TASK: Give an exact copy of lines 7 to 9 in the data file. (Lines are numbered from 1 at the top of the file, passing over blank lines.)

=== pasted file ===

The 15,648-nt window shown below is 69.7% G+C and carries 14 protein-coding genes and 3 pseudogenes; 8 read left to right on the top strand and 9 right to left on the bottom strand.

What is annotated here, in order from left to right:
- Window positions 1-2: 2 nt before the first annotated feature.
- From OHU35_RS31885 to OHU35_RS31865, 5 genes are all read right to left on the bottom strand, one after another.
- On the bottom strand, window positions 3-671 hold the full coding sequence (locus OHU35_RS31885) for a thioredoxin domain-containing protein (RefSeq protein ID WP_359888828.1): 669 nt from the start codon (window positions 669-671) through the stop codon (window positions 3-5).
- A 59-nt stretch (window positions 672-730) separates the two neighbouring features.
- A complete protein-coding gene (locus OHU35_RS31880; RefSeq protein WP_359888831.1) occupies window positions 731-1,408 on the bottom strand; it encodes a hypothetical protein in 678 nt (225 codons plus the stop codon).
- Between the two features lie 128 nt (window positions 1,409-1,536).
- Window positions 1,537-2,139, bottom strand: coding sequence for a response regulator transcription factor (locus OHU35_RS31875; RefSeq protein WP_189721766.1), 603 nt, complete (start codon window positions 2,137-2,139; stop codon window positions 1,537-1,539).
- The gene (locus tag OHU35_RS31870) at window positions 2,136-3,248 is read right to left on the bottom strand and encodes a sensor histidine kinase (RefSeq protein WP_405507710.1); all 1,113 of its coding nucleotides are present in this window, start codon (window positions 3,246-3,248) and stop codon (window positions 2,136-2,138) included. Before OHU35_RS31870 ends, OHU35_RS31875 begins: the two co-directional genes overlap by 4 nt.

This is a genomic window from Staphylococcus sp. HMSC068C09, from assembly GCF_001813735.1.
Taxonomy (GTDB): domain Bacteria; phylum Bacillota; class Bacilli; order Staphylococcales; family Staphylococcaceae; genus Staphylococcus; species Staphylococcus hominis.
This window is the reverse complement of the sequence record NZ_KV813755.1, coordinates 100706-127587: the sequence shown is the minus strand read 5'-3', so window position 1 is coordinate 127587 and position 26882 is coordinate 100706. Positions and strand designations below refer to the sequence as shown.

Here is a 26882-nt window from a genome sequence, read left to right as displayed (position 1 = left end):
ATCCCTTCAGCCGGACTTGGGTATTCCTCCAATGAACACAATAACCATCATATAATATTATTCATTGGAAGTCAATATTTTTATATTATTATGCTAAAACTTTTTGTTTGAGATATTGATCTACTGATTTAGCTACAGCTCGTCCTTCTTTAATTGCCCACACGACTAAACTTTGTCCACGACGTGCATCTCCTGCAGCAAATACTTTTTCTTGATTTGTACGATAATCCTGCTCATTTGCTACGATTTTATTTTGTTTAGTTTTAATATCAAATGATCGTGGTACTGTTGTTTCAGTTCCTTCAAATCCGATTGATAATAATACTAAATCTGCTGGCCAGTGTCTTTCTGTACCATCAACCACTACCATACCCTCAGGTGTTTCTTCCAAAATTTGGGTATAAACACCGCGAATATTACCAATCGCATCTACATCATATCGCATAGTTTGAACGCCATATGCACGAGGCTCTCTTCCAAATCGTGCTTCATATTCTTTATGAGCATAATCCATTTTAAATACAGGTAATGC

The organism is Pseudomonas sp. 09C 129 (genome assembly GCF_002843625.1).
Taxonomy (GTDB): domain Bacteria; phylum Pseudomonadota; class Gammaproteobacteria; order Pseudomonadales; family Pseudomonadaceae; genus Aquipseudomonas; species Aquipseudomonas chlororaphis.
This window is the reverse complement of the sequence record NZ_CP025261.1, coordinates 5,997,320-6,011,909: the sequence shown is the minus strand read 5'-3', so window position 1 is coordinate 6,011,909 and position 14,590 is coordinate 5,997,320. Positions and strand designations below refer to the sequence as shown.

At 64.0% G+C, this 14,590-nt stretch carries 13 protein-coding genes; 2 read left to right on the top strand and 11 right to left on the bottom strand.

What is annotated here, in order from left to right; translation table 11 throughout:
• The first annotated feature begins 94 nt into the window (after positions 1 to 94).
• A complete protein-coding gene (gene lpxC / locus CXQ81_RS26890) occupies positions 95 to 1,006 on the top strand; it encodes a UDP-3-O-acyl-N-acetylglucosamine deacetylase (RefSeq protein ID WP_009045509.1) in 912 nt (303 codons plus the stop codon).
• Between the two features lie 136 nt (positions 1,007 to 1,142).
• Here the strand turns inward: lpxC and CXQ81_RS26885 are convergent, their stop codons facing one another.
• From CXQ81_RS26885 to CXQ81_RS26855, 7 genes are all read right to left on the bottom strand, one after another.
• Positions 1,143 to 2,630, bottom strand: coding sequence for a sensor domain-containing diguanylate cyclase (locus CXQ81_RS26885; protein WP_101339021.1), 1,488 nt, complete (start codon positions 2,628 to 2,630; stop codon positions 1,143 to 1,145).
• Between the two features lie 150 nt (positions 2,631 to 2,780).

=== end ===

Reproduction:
- A complete protein-coding gene (locus OHU35_RS31880; RefSeq protein WP_359888831.1) occupies window positions 731-1,408 on the bottom strand; it encodes a hypothetical protein in 678 nt (225 codons plus the stop codon).
- Between the two features lie 128 nt (window positions 1,409-1,536).
- Window positions 1,537-2,139, bottom strand: coding sequence for a response regulator transcription factor (locus OHU35_RS31875; RefSeq protein WP_189721766.1), 603 nt, complete (start codon window positions 2,137-2,139; stop codon window positions 1,537-1,539).